One Highland High School student will soon be making her way to Washington D.C. after her artwork won best overall in the recent Congressional Art Competition.
According to Highland High School Art Teacher Anna Claire Barnes, although she requires each of her advanced art students to enter works In the competition, she occasionally selects works from her non-advanced art students.
That selection led to the news that Amara Miles, a 9th grade student at Highland had been selected as the overall winner for the competition in Congressman Rick Crawford’s district.
“The congressional art competition happens in every congressional district across the United States and every congressman puts on an art competition every year. Our congressman Rick Crawford happens to be an artist himself, and really loves the competition so he is the main judge who decides at the end,” Barnes said. “Every year all the local schools in in that congregational district submit art work and it’s either teacher’s choice or they have students turn in art for it.”
Barnes explained young artists will enter pieces in one of six catagories such as painting, drawing, mixed media and so on.
“All of the art in those categories get judged by separate judges and they award first, second and third in those categorizes and I’ve had students win first place a lot, but never first overall… until now. Rick Crawford will got all six first place winners in each category in front of him and then he decided which artwork goes into the congressional building in Washington D.C.,” Barnes said.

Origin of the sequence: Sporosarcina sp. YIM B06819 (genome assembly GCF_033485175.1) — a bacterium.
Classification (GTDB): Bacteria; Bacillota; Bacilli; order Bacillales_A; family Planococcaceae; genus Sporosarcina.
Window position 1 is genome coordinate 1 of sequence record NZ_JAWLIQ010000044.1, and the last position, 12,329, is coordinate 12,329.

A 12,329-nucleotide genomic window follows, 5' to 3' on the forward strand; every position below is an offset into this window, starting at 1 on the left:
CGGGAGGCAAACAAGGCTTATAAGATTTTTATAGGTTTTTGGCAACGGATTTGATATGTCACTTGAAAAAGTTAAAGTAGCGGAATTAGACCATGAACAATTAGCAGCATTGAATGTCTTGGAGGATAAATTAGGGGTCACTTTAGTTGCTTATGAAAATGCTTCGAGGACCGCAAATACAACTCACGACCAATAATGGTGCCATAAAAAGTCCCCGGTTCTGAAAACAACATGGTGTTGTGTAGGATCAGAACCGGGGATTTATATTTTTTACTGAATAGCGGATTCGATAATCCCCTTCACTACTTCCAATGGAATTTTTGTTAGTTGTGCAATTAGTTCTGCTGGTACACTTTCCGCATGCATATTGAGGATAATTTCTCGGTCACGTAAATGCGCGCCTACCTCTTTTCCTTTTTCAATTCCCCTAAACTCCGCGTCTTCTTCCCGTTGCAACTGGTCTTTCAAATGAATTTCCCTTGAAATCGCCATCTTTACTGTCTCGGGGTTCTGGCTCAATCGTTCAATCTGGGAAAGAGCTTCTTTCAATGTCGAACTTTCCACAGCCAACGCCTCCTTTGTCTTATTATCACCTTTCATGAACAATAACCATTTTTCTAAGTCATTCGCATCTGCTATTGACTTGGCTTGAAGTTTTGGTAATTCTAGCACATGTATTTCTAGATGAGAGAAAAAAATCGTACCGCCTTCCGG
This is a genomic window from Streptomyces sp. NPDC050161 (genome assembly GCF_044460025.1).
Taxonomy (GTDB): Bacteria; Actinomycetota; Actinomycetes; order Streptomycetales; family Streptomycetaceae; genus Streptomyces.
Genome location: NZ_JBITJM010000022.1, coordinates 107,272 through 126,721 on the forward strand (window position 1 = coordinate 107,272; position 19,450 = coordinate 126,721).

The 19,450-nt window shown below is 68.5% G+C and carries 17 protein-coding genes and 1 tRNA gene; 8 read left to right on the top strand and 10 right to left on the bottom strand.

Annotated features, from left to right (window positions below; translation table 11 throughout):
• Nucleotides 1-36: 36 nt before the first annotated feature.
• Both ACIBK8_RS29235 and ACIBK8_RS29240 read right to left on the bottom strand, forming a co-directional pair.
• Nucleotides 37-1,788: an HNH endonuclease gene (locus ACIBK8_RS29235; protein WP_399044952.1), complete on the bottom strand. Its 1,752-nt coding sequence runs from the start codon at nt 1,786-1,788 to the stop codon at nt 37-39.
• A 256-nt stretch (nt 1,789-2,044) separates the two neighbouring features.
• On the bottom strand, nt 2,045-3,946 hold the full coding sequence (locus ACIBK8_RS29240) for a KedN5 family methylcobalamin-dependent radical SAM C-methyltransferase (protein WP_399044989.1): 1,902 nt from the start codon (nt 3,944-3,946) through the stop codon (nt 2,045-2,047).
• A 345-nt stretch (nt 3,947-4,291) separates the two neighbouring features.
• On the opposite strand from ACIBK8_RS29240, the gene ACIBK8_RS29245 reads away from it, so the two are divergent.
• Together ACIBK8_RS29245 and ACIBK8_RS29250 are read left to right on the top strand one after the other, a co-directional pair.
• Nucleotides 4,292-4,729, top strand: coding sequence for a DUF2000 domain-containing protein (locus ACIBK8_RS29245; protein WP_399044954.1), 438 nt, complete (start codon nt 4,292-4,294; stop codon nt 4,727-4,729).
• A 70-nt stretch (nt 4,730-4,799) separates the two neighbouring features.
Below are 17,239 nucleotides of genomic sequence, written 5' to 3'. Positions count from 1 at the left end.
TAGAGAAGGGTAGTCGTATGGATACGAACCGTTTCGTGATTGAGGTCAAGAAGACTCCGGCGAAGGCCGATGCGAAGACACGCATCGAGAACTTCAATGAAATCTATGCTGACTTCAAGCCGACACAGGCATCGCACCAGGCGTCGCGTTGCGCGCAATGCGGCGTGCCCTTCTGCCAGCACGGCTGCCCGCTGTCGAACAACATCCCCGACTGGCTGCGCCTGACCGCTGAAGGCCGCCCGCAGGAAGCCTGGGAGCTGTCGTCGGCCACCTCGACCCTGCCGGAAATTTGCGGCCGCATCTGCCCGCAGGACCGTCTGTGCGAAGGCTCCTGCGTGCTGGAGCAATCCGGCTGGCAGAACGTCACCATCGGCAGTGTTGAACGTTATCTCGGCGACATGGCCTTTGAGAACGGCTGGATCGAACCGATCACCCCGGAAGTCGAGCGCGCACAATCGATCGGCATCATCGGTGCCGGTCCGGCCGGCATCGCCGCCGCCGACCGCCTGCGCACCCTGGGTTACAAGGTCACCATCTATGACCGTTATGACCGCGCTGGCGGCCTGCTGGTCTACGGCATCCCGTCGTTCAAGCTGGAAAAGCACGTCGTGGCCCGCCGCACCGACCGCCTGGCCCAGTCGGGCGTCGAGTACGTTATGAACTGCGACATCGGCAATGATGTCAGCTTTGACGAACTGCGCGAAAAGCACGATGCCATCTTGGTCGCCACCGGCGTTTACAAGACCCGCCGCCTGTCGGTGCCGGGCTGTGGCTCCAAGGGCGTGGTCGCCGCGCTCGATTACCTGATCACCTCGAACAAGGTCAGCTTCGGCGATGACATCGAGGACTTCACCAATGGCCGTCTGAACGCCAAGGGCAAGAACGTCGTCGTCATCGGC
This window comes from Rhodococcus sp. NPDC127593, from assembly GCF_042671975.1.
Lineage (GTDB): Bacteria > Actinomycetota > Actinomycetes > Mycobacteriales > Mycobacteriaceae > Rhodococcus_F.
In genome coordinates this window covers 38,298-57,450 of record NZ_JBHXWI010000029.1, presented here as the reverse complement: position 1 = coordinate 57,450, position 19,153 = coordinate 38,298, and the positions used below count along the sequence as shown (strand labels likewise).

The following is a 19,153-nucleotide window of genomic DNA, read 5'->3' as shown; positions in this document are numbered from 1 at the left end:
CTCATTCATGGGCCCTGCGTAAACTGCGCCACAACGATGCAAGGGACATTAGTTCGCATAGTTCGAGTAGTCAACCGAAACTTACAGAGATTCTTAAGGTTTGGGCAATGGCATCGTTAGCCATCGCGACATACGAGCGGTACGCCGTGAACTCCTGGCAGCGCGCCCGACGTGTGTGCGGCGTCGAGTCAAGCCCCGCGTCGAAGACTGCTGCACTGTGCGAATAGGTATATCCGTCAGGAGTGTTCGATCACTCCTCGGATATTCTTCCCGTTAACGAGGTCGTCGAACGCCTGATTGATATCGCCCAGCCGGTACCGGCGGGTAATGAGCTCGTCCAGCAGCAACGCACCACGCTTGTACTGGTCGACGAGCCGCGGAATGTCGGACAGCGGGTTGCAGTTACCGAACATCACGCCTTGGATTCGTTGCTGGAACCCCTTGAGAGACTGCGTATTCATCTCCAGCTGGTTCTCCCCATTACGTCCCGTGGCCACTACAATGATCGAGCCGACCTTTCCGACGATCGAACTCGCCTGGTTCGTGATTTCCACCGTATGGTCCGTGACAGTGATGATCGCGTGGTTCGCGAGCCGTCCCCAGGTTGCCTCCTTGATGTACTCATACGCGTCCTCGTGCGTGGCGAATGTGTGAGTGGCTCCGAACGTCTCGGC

Miles explained her recent piece was a new venture and stepping outside of her comfort zone has paid off.
“I mainly got into art during Covid because I felt like we all just needed to get a hobby. I was home schooled, and Covid. I don’t really paint because I don’t like messiness, so I sketch. When I moved to the school Ms. Barnes encouraged me to do stuff out of my expertise,” Miles said. “I did my best. I tried clay, that wasn’t for me. I started seeing things on Pinterest like paper and origami and it really inspired me so I started doing that and this is the first piece I’ve ever done with something like that.”
The piece, titled Flowers For You, took on many transitions during its creation, “It was a long process and definitely strayed from what I had originally decided for it to be. I had many ideas for it and so It slowly started adapting into something when I started feeling inspired by it,” Miles said.
When asked about the unique piece, Miles shared a message that resonates around the globe.
“The hedge represents a wall. Like the wall between people and how when you offer something to someone the beauty of that truce, the beauty of just reaching out can mean so much to someone.” Miles said.
When asked how she felt receiving the news she had not only placed, but won overall in the competion, Miles said she was surprised. Her suprise may be attributed to many things, but one reason was Barnes had forgotten to mention the work of art had beeen entered in the competition to begin with.
“I forgot to tell her,” Barnes said. “I told all of the other students and didn’t tell her.”
“I wasn’t expecting it at all, I was very surprised. She’d submitted it for me and I just wasn’t expecting it,” Miles said.
Miles will fly to Washington D.C. in late June to attend the Congressional Banquet, where she will meet other congressional district winners and receive further recognition. Her art will be on display in D.C. for one year.
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Lauren is a an award-winning journalist who decided after 10 years of newspaper experience to venture out. Hallmark Times was born.